Best Natural Wax for Home Candle Making

Selecting the best natural wax to use in your home made candle making business depends on several key factors. For one, you need to determine what type of candles you are going to make since the type of natural wax you would use for container candles is very different from the type of natural wax you would use for taper candles.

Next, you need to determine what the most important wax qualities are to you. Is it important that the wax is easy to work with, requires very little to no additives, or offers a stellar scent throw? Ultimately, the decision comes down to personal preference.

Natural Soy Wax

The first and most common form of natural wax is soy wax. As the name implies, soy wax is made from soybeans, and is an all-natural vegetable wax. Soy wax, because of its composition, burns cleaner and cooler than paraffin wax. It contains fewer toxins and carcinogens, but also tends to be a little bit more expensive.

Because soy wax is made from an agricultural product, many folks like the fact that it supports the agricultural economy versus the petroleum industry, of which paraffin is a by-product.

Soy wax is most often used in container candles and votives, and very often requires the addition of additives to eliminate some esthetic concerns and to increase fragrance retention and scent throw. Although soy wax offers many environmental and health benefits, it can be tricky to work with.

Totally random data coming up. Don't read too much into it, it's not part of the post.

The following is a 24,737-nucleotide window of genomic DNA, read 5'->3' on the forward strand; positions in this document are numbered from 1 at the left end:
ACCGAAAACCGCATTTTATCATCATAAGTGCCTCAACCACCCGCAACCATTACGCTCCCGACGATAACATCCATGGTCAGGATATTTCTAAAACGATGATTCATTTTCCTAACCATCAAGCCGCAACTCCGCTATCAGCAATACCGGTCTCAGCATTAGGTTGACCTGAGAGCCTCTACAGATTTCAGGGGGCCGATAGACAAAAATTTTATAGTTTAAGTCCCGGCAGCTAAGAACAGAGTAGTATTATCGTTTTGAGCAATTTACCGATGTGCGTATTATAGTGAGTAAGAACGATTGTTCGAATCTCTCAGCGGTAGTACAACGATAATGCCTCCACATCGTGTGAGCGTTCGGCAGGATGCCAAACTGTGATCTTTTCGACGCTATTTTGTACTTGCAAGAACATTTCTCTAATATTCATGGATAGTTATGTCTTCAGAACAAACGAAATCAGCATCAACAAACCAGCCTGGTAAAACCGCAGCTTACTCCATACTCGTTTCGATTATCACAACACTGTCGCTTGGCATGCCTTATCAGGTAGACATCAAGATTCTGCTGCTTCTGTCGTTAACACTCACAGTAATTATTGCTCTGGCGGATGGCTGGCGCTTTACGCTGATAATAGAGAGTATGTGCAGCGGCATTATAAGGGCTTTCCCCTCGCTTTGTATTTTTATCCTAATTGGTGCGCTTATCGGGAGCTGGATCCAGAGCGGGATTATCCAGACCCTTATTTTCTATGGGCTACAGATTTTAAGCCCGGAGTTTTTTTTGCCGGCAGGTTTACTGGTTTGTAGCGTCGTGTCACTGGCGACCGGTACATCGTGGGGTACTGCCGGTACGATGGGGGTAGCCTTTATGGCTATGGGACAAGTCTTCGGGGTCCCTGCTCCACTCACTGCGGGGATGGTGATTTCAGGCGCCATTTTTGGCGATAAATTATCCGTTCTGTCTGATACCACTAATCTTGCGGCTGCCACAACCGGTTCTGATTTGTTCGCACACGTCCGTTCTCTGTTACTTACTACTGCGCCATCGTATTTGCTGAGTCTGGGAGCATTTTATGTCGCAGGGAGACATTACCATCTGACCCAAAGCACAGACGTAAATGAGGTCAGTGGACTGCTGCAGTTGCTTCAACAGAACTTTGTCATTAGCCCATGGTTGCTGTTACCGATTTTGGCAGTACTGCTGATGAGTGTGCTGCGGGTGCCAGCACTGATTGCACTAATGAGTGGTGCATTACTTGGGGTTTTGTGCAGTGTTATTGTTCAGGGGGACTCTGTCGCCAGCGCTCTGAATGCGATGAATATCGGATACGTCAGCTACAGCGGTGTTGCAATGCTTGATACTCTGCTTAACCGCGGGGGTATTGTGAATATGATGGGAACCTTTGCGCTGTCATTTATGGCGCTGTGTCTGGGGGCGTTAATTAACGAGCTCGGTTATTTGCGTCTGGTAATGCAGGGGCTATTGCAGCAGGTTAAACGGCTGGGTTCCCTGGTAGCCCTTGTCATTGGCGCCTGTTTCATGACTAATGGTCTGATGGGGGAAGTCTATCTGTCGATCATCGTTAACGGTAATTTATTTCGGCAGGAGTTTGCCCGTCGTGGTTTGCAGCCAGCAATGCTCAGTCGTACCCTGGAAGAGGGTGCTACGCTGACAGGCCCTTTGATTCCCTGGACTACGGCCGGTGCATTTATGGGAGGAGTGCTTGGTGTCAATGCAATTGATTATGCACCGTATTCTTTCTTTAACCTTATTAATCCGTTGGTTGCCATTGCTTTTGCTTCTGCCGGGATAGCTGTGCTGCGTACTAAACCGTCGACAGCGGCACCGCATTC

Natural Beeswax

Another natural wax to consider is beeswax. While beeswax is the longest burning of any candle wax available, it is also one of the most expensive. Beeswax is most commonly used to make taper candles, and while it can be used in other types of candle making, most folks find it simply too expensive to use in most applications.

A common way that beeswax is often used is to blend it with other waxes. Because of the burn life of beeswax, many candle makers choose to experiment and develop a unique wax blend that includes beeswax, giving them the results, they wish to achieve without significantly driving up costs.

Two other types of natural wax for home candle making are palm wax and bayberry wax. Because of how they are derived, both of these waxes are considered vegetable waxes. Bayberry wax is derived from the berries of bayberry bushes and is a very hard wax that has a natural bayberry scent. Palm wax is derived from palm trees.

Both of these waxes are slightly more expensive than paraffin wax, and are most often used as additives or in blends with other types.

When considering using natural wax in your candles it is important to consider your personal preferences as well as your target market. If you feel strongly about supporting the agricultural industry and about offering a vegetable based product, then soy or other natural waxes may be a great option for you. If you plan to sell your candles at farmer’s markets or to natural food stores, than you probably want to choose a natural wax as opposed to a paraffin wax.

While natural waxes do tend to cost slightly more upfront, if you market your candles to the right clientele and plan to take the time to educate folks about their benefits, then most consumers are also willing to pay a little more for your product. The choice all boils down to your sales goals, your buyers and your personal preferences.

Page Updated: March 14, 2017
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